Borrowing to Fund Is a De-Risking Strategy for DB Plans

The combination of increasing annual PBGC premiums and the low rate environment make borrowing to fund a very attractive potential opportunity for plan sponsors.

The enduring low interest rate environment offers a unique opportunity for plan sponsors to fund their pension plans, according to an article from Prudential.

Sponsors of underfunded defined benefit (DB) plans can borrow at attractive rates and contribute the proceeds to their pension plan, thereby reducing—or even eliminating—their pension deficit.

Rohit Mathur, head of Global Product & Market Solutions, Pension & Structured Solutions at Prudential Retirement in Newark, New Jersey, explains to PLANSPONSOR that borrowing to fund means the DB plan sponsor issues a contractual debt in the marketplace. The interest rate is based on creditworthiness.

“Borrowing to fund pension deficits provides plan sponsors with a way to replace variable and potentially volatile debt obligation—the underfunded pension—with a known, certain amount of debt at a fixed funding cost,” says Mathur. “A range of plan sponsors—with small, large, frozen or ongoing plans—could benefit from a ‘borrow-to-fund’ strategy.”

The strategy benefits plan sponsors by reducing variable premiums to the Pension Benefit Guaranty Corporation (PBGC)—premiums that are expected to rise to 4.1% of unfunded liability in 2019. In addition, the economic benefit of this approach is also driven by lower after-tax debt service compared to annual plan contributions, and acceleration of tax deduction on pension contributions.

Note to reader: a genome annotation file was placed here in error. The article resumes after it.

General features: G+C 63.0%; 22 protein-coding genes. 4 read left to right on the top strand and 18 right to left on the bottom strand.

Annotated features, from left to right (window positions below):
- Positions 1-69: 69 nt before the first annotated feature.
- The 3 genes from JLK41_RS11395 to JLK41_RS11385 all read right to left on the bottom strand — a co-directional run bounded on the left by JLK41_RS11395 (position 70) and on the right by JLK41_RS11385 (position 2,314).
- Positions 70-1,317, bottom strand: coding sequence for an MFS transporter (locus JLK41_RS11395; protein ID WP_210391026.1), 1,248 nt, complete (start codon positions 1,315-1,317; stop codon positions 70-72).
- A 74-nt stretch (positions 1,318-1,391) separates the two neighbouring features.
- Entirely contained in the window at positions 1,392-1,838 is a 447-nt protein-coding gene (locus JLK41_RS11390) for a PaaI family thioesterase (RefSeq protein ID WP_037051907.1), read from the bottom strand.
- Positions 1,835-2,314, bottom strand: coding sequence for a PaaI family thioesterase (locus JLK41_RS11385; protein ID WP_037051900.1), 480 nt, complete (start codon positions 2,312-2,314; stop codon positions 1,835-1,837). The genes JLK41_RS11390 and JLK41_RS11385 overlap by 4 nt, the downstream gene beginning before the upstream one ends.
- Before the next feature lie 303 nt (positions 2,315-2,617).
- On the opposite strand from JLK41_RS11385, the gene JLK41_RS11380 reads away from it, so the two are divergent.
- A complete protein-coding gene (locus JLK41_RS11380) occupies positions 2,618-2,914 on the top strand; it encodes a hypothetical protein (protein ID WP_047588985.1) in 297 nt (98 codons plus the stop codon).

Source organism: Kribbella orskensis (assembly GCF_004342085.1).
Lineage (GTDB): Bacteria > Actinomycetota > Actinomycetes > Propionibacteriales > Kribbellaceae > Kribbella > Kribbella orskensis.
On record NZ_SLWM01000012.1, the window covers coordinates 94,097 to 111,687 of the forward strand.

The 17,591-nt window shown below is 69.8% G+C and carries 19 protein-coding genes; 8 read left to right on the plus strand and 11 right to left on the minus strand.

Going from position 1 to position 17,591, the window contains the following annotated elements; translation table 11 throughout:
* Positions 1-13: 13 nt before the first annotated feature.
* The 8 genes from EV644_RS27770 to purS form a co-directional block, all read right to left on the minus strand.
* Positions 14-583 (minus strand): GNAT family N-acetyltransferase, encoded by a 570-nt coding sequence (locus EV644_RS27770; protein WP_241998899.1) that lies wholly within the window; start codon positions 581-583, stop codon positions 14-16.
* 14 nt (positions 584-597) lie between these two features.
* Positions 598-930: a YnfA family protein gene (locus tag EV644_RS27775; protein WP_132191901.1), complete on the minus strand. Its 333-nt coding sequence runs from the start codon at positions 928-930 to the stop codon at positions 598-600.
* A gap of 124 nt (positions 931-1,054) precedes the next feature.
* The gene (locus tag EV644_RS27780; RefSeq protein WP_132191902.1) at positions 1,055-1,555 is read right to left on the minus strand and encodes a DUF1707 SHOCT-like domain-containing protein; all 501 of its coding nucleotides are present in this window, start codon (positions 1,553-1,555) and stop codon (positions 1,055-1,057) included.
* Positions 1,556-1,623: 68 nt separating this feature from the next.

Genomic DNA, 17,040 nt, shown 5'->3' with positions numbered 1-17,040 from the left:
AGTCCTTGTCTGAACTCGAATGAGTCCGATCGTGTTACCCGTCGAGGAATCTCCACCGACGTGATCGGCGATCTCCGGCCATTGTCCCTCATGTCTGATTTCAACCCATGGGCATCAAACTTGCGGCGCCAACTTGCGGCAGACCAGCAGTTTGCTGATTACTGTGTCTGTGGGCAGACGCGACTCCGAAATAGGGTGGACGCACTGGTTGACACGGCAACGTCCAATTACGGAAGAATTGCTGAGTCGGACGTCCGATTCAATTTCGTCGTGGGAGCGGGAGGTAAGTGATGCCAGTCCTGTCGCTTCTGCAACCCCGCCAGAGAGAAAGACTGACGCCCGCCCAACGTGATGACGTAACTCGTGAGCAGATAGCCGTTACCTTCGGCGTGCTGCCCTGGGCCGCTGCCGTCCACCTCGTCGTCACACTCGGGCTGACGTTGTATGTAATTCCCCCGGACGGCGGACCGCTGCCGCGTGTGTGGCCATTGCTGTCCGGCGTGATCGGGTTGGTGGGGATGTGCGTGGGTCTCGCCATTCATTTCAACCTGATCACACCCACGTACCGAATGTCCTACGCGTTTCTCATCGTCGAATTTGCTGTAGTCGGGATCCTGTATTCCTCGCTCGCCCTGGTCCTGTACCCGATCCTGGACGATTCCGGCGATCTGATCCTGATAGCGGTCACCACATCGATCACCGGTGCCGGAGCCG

NEXT: Borrowing to fund is right for nearly all DB plans

Comparing two scenarios—making regular annual required contributions and borrowing to fund—shows a hypothetical plan could be fully funded in 10 years under the first scenario or fully funded in one year in the second scenario. A Prudential article notes that borrowing to fund yields a net present value (NPV) economic benefit of $150 million, compared to the pay-over-time strategy. This is based on a model BBB-rated company sponsoring a $7 billion pension plan that is 85% funded. The plan’s population is assumed to be split evenly among retirees and non-retirees; the average age of plan participants is 65; and plan participants receive an average annual benefit of approximately $8,200.

According to Mathur, part of the analysis in deciding whether to borrow to fund is determining if the interest on the debt is cheaper than PBGC premiums. DB plan sponsors should also look at the overall funding deficit and contribution requirement and compare that to the benefit of contributing to the plan more quickly.

Mathur also says DB plan sponsors should look at their creditworthiness. A Prudential analysis found borrowing to fund may be optimal for companies across the credit ratings spectrum based on current debt market conditions. “We believe such a strategy is optimal for most plan sponsors, except in situations where a restrictive leverage covenant in credit facilities could become adversely impacted by the issuance of contractual debt,” the Prudential article says.

"We believe borrowing to fund is an important first step to consider in the context of an overall risk-reduction strategy, and should be utilized based on a plan sponsor’s end goal for pension de-risking,” Mathur says. He tells PLANSPONSOR borrowing to fund can be an important part of any strategy, including liability-driven investing (LDI), offering a lump-sum payment window or completing a pension risk transfer.